Ghanaians, like many other immigrants in the United States of America (USA), especially those who have overstayed their visa as well as those with partial documents, are apprehensive of deportation.
Some Ghanaians with partial documents and those who have overstayed their visas, who spoke to The Finder on condition of anonymity, say they are unsure of their fate under President Trump.
3 million to be deported – Trump
Their fear was justified by President-elect, Donald Trump, when he declared yesterday that he will deport two to three million undocumented immigrants “immediately” upon taking office.
In his first television interview since winning the presidential election, Mr Trump insisted that he is going to carry out his hard line immigration policy proposals, while maintaining that he would build a wall between the US and Mexico.
“What we are going to do is get the people that are criminals and have criminal records, gang members, drug dealers, where a lot of these people, probably two million – it could be even three million – we are getting them out of the country or we are going to incarcerate,” Mr Trump told 60 Minutes.
“Be we’re getting them out of the country, they’re here illegally.”
He explained that once the border is “secure”, then the Bureau of Immigration and Customs Enforcement will assess the status of the remaining undocumented immigrants in the country.
“After the border is secure and after everything gets normalised, we’re going to make a determination on the people that they’re talking about who are terrific people, they’re terrific people but we are gonna make a determination at that,” he said. “But before we make that determination… it’s very important, we are going to secure our border.”
When asked if he actually intends to build the wall along the southern border, Mr Trump simply replied, “Yes.”
However, Mr Trump explained that the wall along the 1,900 mile border would probably not be as grandiose as he promised – describing an iteration of the boundary between the two countries that essentially already exists.
“There could be some fencing,” he said. “For certain areas, I would [accept a fence], but certain areas, a wall is more appropriate. I’m very good at this, it’s called construction.”
The President-elect’s comments about mass deportations stand at odds with a statement made by Paul Ryan, the highest ranking Republican, yesterday morning.
235,000 Ghanaians in USA
A report published in May 2015 by Migration Policy Institute (MPI) of the USA said there are about 235,000 Ghanaians currently living in the USA.
The report was prepared for the Rockefeller Foundation-Aspen Institute Diaspora Programme (RAD).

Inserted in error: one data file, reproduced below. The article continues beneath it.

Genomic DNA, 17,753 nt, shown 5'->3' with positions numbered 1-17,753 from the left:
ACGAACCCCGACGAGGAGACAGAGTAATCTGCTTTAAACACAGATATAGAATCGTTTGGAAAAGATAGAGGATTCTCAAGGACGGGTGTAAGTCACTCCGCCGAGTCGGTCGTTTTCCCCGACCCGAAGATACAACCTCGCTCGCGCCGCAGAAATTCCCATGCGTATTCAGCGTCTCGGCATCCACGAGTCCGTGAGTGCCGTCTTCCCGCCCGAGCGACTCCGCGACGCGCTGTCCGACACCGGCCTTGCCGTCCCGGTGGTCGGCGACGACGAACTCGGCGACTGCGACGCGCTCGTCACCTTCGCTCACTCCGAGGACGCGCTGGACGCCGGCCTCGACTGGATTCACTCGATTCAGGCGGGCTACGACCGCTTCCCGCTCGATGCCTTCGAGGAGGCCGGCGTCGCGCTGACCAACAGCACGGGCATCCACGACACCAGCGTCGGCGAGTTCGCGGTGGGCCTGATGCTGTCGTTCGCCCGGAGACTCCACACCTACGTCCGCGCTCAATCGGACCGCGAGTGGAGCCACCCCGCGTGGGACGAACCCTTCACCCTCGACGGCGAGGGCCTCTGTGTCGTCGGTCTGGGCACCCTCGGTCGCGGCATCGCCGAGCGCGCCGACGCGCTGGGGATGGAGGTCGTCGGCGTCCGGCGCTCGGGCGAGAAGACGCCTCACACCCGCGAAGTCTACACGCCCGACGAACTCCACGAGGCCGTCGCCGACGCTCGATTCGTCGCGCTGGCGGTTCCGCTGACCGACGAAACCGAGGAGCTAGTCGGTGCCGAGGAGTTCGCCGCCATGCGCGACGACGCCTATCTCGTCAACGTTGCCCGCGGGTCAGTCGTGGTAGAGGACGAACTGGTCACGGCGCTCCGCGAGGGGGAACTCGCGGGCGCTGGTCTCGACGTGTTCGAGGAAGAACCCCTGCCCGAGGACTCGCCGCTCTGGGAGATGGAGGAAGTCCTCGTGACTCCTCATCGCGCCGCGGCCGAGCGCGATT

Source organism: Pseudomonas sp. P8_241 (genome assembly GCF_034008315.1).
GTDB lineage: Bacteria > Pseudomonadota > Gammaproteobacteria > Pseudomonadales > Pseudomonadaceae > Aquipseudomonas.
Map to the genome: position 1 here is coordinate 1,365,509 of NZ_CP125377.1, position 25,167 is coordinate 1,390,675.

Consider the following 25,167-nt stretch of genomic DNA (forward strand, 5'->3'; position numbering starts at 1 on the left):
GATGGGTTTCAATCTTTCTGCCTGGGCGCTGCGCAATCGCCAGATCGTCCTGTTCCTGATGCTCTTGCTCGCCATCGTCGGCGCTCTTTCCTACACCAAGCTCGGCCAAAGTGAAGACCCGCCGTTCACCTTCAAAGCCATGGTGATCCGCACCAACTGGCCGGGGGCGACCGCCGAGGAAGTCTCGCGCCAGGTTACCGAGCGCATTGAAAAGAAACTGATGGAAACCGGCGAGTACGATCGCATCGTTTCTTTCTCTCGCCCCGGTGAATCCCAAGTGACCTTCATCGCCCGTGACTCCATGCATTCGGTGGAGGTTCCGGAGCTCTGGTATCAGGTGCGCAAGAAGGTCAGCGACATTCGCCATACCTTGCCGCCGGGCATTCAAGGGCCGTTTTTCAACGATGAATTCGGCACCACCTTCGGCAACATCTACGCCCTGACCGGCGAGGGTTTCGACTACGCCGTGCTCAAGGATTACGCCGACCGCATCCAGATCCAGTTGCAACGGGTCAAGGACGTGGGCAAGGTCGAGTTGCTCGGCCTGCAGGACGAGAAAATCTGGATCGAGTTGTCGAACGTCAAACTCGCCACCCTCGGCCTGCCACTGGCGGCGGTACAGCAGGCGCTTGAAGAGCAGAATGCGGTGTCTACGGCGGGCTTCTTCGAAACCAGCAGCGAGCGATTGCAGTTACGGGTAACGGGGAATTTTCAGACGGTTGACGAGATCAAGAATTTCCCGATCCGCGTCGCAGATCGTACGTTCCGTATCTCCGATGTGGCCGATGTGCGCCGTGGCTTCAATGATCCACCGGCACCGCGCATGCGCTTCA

Even though the report did not indicate whether the number comprises those who have overstayed their visas, analysts believe Ghanaians living in the USA could exceed one million.
If previous comments are any indication, President Trump said he plans to focus on deporting criminals, similar to the current strategy of the outgoing Barack Obama administration.
“On Day One, I am going to begin swiftly removing criminal illegal immigrants from this country,” he said at Iowa Sen. Joni Ernst’s Roast and Ride event in Des Moines, saying he would not focus on the 11 million undocumented residents who have lived in the U.S. for a long time without any incident.
Based on statements so far, President Trump’s plan to remove the undocumented immigrants, who have committed crimes, is similar to what President Obama declared in 2014.
President Obama has often been referred to by immigration groups as the ‘Deporter in Chief’.
Obama deports more than 2.5 million people
Between 2009 and 2015, the Obama administration removed more than 2.5 million people through immigration orders, which doesn’t include the number of people who “self-deported” or were turned away and/or returned to their home country at the border by U.S. Customs and Border Protection (CBP).
Obama tops deportation among all US presidents
According to governmental data, the Obama administration has deported more people than any other president’s administration in history.
In fact, they have deported more than the sum of all the presidents of the 20th century.
President George W. Bush’s administration deported just over two million during his time in office; and Obama’s numbers don’t reflect his last year in office, for which data is not yet available.
Ghanaians in USA
The Migration Policy Institute report found that Ghanaians live all across the USA but are heavily concentrated in New York, Virginia, New Jersey, and Maryland.
In 2012, Ghanaians in the USA sent home about $33 million.
According to the report, Ghanaians in the USA are the largest source of remittances, followed by Ghanaians in the United Kingdom, and then Nigeria.
12% of Ghanaians in the USA hold a Master’s degree, PhD